"but for it to be legal we need to charge ......." !

    sounds rather contradictory doesn't it? not to mention ridiculous.
  4. Terry

    Terry Administrator Staff Member

    Messages:
    15,146
    Location:
    Bothell, Washington
    We price the two of them separately.
    Sometimes the expansion tank is placed on the cold water side and has already been done. They won't know until you tell them that the expansion tank isn't there.
    It's common for some shops to charge more for earthquake strapping, redoing relief lines if needed. Perhaps a stand for the water heater or work on the venting.

    You can't tell until you look whether you want to marry that gal. :)
  5. hj

    hj Moderator & Master Plumber Staff Member

    Messages:
    26,873
    Location:
    Cave Creek, Arizona
    quote; but the tech who came out wrote up 495 bucks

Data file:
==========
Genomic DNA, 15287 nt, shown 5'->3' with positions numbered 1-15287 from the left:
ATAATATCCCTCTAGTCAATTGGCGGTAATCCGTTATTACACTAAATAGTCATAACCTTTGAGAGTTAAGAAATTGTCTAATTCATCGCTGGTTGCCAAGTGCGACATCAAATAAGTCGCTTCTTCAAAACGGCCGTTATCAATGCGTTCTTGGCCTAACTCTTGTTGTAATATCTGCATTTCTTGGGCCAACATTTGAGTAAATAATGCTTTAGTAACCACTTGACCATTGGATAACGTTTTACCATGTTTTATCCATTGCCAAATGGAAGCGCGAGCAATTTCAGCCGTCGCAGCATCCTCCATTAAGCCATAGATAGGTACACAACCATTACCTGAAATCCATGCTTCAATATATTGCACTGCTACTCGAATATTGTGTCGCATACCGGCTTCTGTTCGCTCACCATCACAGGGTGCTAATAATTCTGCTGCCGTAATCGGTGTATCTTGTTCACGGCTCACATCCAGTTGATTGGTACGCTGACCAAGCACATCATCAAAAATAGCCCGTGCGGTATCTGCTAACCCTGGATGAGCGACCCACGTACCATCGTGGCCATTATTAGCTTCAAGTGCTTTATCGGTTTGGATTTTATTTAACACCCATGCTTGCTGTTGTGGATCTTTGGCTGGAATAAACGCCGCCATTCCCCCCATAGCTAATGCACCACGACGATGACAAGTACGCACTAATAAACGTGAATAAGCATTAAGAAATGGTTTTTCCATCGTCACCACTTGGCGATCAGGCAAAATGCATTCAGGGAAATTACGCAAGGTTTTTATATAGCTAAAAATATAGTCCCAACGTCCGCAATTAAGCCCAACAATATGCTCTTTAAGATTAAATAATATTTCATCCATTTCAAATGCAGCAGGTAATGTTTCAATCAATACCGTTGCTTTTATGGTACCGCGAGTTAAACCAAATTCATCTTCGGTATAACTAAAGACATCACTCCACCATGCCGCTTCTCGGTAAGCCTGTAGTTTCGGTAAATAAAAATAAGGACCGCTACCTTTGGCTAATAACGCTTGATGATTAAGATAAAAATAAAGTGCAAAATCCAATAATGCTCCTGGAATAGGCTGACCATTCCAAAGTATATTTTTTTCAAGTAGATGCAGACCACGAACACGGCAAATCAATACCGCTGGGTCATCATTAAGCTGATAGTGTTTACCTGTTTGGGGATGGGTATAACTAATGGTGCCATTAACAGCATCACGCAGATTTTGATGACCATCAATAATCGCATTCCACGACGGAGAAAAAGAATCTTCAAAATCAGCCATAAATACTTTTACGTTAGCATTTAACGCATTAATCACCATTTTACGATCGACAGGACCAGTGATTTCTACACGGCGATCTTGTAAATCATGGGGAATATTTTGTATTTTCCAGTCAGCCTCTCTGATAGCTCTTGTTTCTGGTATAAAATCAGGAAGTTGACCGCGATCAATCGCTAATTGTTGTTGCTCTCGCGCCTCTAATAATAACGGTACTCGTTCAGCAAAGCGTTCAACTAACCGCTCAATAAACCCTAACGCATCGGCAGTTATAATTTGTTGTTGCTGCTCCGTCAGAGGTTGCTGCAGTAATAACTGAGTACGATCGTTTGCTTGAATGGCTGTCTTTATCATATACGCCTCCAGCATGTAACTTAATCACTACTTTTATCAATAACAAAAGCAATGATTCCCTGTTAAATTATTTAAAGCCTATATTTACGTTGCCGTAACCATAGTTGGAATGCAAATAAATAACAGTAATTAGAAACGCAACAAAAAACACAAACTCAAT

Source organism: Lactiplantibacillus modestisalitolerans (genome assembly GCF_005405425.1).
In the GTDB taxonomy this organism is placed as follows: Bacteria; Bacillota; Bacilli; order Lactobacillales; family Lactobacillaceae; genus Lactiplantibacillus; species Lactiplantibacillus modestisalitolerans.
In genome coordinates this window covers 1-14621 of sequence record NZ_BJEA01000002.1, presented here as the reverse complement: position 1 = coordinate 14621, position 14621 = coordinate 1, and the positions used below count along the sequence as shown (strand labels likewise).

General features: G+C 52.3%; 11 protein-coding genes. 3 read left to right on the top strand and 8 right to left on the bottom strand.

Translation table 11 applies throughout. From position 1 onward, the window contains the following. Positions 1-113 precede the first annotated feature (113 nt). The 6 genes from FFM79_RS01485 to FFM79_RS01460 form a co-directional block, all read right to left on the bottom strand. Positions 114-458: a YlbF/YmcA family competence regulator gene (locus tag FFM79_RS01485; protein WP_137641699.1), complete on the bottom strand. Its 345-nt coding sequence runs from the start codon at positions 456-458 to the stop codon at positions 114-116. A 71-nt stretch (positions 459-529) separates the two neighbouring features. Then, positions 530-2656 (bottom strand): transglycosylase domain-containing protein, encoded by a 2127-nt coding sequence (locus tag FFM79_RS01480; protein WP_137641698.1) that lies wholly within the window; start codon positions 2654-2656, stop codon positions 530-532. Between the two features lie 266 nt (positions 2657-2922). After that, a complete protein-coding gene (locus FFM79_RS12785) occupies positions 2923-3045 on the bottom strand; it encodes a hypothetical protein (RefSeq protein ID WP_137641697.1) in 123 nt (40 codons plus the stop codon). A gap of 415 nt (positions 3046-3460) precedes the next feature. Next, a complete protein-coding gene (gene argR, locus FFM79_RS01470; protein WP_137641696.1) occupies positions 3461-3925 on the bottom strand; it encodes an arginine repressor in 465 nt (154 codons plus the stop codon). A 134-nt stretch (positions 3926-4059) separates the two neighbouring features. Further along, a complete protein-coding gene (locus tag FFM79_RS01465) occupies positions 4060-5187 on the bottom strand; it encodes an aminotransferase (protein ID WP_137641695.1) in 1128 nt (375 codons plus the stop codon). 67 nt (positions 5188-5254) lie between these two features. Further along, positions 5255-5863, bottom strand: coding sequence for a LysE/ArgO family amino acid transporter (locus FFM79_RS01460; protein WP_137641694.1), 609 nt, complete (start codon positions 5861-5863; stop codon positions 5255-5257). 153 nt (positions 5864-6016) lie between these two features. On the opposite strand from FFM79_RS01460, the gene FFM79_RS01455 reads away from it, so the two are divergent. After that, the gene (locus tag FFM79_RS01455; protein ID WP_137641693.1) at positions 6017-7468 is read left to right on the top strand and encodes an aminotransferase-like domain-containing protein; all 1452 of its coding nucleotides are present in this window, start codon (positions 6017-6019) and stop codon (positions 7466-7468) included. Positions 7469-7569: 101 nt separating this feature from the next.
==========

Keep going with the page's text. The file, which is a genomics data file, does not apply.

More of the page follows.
The warranty company pays them a minimum amount to change the water heater, then they ALL add the "necessary changes" in order to make a profit. When mine went bad a few months ago, the company from the warranty company also tried to add charges to it. Rerouting the T&P valve line $85.00 although it would only be 2" from the existing drop line, $90.00 for a new gas flex line, and 80.00 for a 3x4 flue increaser even after I explained to him that the new heater already had a 3x4 increase on the draft hood. HE also tried to add $140.00 for an expansion tank and $80.00 for a water heater pan. I told him to do the basic installation and I would make the gas, T&P, and vent hookups, but he said his company required that he did everything. I told him in that case don't do anything and I will have the company pay me to do it myself, which I did. I had asked him HOW he hooked up any water heaters if those three items were not included, but he couldn't answer me. When HD or any other company, such as your warranty plumber, low balls the installation costs, you WILL be hit with additional charges that will increase it PAST what an independent contractor would have charges.